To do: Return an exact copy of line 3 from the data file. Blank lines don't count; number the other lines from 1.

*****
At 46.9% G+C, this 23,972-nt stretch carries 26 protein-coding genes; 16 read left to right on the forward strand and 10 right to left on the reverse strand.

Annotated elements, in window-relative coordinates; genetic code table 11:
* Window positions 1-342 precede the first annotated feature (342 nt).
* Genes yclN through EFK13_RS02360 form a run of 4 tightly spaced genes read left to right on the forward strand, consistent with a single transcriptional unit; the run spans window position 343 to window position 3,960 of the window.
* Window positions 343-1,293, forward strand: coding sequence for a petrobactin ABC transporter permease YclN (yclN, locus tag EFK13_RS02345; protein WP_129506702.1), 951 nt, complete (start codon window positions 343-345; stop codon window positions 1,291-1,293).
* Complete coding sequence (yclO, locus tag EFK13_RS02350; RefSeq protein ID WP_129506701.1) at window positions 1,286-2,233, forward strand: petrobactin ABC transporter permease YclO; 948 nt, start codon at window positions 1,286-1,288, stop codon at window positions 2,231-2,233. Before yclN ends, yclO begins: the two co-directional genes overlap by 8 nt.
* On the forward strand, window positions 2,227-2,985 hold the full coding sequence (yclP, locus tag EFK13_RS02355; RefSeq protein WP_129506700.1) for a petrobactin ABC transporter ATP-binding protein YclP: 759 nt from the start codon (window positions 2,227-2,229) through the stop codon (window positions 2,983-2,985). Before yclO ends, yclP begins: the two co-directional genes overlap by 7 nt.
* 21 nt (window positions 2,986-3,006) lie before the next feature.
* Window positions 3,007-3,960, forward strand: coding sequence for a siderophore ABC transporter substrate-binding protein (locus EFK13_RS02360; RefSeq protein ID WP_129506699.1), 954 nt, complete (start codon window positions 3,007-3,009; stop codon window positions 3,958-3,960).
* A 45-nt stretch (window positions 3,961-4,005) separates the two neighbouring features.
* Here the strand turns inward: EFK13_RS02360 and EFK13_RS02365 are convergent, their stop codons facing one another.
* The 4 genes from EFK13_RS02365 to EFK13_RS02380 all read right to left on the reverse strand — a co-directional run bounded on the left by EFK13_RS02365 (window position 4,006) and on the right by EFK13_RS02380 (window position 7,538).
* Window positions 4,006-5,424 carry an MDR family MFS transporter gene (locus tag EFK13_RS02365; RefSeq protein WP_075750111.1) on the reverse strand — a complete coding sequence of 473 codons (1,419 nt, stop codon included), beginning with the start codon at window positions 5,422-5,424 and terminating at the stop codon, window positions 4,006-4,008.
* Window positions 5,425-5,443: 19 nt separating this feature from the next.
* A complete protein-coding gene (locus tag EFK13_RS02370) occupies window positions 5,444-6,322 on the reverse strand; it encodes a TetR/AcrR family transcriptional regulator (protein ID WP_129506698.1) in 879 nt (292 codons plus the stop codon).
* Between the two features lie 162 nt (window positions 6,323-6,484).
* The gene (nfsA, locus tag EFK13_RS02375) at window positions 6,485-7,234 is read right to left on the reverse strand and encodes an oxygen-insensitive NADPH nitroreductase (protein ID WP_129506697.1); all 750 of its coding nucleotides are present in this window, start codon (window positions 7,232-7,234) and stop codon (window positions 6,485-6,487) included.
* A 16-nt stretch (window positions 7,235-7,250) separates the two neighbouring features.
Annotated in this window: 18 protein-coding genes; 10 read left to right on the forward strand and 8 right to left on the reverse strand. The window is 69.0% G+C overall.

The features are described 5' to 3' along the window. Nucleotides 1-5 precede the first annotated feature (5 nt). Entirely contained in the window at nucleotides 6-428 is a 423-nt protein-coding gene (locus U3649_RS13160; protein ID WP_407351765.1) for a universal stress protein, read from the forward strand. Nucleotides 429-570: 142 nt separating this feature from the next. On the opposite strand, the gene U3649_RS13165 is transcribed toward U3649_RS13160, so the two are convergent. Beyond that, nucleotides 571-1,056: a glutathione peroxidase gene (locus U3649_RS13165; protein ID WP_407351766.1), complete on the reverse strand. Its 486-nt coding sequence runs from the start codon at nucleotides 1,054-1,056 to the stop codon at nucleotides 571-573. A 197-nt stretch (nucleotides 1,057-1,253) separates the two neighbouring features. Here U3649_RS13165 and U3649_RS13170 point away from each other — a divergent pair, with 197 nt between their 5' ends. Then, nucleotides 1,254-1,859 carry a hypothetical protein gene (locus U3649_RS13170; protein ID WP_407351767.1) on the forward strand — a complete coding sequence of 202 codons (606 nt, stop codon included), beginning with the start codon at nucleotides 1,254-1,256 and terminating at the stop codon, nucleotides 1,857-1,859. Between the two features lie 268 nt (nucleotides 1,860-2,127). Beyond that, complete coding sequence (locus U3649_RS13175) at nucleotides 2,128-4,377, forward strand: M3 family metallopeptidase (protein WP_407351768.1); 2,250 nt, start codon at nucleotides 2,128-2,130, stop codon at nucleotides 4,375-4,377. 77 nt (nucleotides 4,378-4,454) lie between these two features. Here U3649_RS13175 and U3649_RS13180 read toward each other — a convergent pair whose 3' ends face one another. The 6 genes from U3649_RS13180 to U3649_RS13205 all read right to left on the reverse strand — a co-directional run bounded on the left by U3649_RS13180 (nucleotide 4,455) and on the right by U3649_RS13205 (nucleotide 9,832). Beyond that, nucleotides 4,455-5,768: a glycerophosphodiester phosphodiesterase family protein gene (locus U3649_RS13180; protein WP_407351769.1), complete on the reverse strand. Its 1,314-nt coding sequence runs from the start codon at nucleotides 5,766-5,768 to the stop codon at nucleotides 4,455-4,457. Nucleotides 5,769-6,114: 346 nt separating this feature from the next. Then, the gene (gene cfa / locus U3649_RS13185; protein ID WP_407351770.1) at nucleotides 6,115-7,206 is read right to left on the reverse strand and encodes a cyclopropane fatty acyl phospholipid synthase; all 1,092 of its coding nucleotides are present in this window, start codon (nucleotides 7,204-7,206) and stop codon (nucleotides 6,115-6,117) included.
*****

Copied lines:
* Window positions 1-342 precede the first annotated feature (342 nt).